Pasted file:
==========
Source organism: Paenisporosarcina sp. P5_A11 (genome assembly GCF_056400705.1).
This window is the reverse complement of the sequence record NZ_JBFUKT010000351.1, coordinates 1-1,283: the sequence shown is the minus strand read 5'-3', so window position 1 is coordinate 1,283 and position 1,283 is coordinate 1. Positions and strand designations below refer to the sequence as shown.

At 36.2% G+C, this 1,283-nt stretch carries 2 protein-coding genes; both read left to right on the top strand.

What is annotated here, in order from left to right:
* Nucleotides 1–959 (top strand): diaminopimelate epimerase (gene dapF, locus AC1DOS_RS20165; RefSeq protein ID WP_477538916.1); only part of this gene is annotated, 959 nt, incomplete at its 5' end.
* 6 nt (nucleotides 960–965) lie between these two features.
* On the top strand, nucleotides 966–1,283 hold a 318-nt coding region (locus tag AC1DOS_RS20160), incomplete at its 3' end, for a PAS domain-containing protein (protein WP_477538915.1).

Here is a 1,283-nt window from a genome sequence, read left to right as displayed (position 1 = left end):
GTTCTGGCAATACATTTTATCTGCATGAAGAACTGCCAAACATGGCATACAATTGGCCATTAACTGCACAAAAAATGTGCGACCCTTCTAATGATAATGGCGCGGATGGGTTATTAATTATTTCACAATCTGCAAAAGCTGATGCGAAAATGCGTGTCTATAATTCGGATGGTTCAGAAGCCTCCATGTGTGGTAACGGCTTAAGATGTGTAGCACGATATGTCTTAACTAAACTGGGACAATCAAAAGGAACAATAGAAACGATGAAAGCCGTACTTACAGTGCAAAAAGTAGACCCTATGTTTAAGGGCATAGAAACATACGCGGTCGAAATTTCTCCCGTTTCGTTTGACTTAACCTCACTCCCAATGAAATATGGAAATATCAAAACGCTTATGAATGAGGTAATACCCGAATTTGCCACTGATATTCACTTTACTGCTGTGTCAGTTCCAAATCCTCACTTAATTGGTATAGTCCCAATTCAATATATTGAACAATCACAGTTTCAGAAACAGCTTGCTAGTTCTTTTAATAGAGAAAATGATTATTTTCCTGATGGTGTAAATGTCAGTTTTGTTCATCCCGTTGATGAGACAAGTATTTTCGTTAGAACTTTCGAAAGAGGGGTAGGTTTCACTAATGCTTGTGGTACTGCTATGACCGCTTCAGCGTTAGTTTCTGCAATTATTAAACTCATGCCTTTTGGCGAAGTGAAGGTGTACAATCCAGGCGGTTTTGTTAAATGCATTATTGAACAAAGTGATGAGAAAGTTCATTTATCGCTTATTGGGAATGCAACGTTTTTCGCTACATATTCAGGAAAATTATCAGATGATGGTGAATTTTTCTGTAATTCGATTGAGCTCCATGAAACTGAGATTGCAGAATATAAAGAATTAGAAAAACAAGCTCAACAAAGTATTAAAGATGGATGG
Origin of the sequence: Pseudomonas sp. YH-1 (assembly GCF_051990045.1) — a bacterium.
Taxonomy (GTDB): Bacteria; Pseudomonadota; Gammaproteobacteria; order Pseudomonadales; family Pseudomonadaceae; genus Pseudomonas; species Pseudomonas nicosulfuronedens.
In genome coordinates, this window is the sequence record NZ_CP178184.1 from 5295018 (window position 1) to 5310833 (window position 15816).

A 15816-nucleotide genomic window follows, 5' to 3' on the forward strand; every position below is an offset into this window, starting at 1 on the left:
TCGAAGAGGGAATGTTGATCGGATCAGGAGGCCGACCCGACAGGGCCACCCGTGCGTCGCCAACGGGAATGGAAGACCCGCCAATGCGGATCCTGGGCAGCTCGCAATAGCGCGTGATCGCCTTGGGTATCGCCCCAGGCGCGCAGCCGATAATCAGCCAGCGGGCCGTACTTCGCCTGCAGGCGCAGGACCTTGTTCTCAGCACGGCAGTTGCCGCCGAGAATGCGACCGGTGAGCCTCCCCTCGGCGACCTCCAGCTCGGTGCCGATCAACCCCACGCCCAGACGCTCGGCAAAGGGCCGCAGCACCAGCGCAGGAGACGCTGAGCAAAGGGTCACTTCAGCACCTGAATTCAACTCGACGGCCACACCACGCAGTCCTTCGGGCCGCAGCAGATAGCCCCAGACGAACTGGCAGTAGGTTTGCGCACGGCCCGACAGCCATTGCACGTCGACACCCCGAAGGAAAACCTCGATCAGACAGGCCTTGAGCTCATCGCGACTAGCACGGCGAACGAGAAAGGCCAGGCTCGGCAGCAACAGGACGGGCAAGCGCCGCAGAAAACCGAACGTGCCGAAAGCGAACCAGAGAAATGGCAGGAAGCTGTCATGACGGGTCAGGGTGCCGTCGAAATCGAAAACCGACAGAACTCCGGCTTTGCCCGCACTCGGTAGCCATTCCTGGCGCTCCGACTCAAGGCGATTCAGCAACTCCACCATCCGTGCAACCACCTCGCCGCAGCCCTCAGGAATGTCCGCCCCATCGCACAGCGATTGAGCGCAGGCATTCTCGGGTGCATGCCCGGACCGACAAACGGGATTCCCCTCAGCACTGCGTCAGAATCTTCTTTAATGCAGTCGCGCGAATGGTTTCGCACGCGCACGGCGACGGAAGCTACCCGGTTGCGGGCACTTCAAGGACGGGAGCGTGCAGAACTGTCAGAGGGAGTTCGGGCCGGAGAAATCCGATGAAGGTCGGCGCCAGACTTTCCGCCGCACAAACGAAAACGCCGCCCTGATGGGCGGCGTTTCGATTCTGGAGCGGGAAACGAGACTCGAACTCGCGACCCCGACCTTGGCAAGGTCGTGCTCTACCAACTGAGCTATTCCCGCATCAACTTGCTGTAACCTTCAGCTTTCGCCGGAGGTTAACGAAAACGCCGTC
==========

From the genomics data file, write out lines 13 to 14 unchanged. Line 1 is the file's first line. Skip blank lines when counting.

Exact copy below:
A 15816-nucleotide genomic window follows, 5' to 3' on the forward strand; every position below is an offset into this window, starting at 1 on the left:
TCGAAGAGGGAATGTTGATCGGATCAGGAGGCCGACCCGACAGGGCCACCCGTGCGTCGCCAACGGGAATGGAAGACCCGCCAATGCGGATCCTGGGCAGCTCGCAATAGCGCGTGATCGCCTTGGGTATCGCCCCAGGCGCGCAGCCGATAATCAGCCAGCGGGCCGTACTTCGCCTGCAGGCGCAGGACCTTGTTCTCAGCACGGCAGTTGCCGCCGAGAATGCGACCGGTGAGCCTCCCCTCGGCGACCTCCAGCTCGGTGCCGATCAACCCCACGCCCAGACGCTCGGCAAAGGGCCGCAGCACCAGCGCAGGAGACGCTGAGCAAAGGGTCACTTCAGCACCTGAATTCAACTCGACGGCCACACCACGCAGTCCTTCGGGCCGCAGCAGATAGCCCCAGACGAACTGGCAGTAGGTTTGCGCACGGCCCGACAGCCATTGCACGTCGACACCCCGAAGGAAAACCTCGATCAGACAGGCCTTGAGCTCATCGCGACTAGCACGGCGAACGAGAAAGGCCAGGCTCGGCAGCAACAGGACGGGCAAGCGCCGCAGAAAACCGAACGTGCCGAAAGCGAACCAGAGAAATGGCAGGAAGCTGTCATGACGGGTCAGGGTGCCGTCGAAATCGAAAACCGACAGAACTCCGGCTTTGCCCGCACTCGGTAGCCATTCCTGGCGCTCCGACTCAAGGCGATTCAGCAACTCCACCATCCGTGCAACCACCTCGCCGCAGCCCTCAGGAATGTCCGCCCCATCGCACAGCGATTGAGCGCAGGCATTCTCGGGTGCATGCCCGGACCGACAAACGGGATTCCCCTCAGCACTGCGTCAGAATCTTCTTTAATGCAGTCGCGCGAATGGTTTCGCACGCGCACGGCGACGGAAGCTACCCGGTTGCGGGCACTTCAAGGACGGGAGCGTGCAGAACTGTCAGAGGGAGTTCGGGCCGGAGAAATCCGATGAAGGTCGGCGCCAGACTTTCCGCCGCACAAACGAAAACGCCGCCCTGATGGGCGGCGTTTCGATTCTGGAGCGGGAAACGAGACTCGAACTCGCGACCCCGACCTTGGCAAGGTCGTGCTCTACCAACTGAGCTATTCCCGCATCAACTTGCTGTAACCTTCAGCTTTCGCCGGAGGTTAACGAAAACGCCGTC